Recently, the market for SIPs has become more competitive, and the manufacturing processes have been streamlined, reducing the cost to a point where it is a realistic alternative. When the “supply” and “demand” curves both rise, wonderful things happen. Someone please explain this to the simple-minded, “Capitalism is EEE-VILL” crowd.

SIPs are now available using OSB plywood sheaths and a couple of types of insulation in the middle. They are also made with sheet metal as the sheath material, which makes them lighter for the same structural strength and insulation value.

SIP panels resist bending, twisting or crushing better than the same size “stick built” wall, when properly installed. Perhaps more importantly, they also provide much higher levels of insulation and sealing against air movement (infiltration) than studs and sheath.

Part of the reason for this superior weather-tightness is the use of plastic foam, most versions of which offer much more insulation for a given thickness than either glass fiber or cellulose fiber. Of course, the fiber insulation is overrated anyway, since its ratings are based on an ideal set of conditions that is as rare in the real world as a cold day in Tennessee in this month of June.

The insulating value of glass fiber and cellulose are based on laboratory-controlled measurements under ideal conditions, including 70 degrees F and no air movement. Moisture, settling and nesting by insects and animals all furnish the less-than-ideal, but far from uncommon conditions in the real world that lower the actual insulating power of fiber batts.

In the real world, the fibers are stuffed into a wall panel – a space with a lot more room in the vertical, than in the horizontal axis. The pull of gravity is relentless and patient, and the result is inevitable – insulation piled in the bottom of a cavity, with heat leaking like mad across the upper, uninsulated space.

Heat loss in this scenario is due to three mechanisms, in no particular order:

Convection (air movement, AKA infiltration), happens because the fiber is no longer dividing the wall space into lots of smaller spaces. Warmer air rises and comes into contact with cooler air or cooler surfaces, gives up its heat to them, regains its density and drops. Rinse and repeat.

Conduction is the way heat gets from a burner on the stove, through the handle of a skillet and into your hand, and that’s how warm air loses its heat. Every point at which a stud or rafter makes contact between the inner and outer surfaces of a wall, and there are many, since typical stud spacing is 16 inches center to center, is a bridge from hot to cold. Heat is conducted across this “thermal bridge” with the ease with which illegal aliens cross our southern border, and with similarly negative results. The R-value of the best insulation in the world does absolutely nothing to prevent a thermal bridge.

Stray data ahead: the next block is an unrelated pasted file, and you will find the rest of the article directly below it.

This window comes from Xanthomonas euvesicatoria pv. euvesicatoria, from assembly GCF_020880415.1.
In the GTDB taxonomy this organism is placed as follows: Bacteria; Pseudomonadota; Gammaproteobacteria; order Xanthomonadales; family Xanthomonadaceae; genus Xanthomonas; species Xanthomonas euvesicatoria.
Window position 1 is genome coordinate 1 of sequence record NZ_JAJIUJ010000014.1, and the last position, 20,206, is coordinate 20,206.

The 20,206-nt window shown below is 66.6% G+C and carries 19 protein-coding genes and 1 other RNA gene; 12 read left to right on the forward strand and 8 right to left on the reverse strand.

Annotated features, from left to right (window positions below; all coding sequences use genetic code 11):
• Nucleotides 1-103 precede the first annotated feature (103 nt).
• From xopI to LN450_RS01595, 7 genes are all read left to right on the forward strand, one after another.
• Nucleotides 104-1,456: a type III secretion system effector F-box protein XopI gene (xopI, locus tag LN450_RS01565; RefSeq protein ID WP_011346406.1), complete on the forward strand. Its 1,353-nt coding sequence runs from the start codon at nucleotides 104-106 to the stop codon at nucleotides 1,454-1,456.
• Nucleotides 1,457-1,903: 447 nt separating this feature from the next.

Radiation is the third path from hot to cold, and the one you feel on bare skin when you are out in bright sunshine on a cool day. Radiation is an important form of heat gain on a roof in the summer, and two ways to head off radiation-born heat are shade, as in shade trees, and reflection, which bounces the radiant heat back into space, where it belongs. Reflective foil on the surface of a batt or board of insulation under a wood or metal roof has the effect of bouncing the heat back before it can get deep enough to be dealt with as hot air in the structural cavity.

If you want to be as wonky as a physics major, all three methods of heat exchange – convection, conduction and radiation – are just special cases of radiation. When heat passes up the handle of the frying pan, it’s really just radiating from one atom of iron to the next, because the space between atoms is, on their relative scale, as vast as the space between the earth and the sun. Electromagnetic radiation, in the form of heat, travels through the space between atoms with the same ease with which it travels from the sun to the seat of your car. Convection is just a case of heat energy passing from one air molecule to another, and making the cooler molecules denser, causing them to settle and displace the warmer ones, squeezing them up to the top of the wall cavity.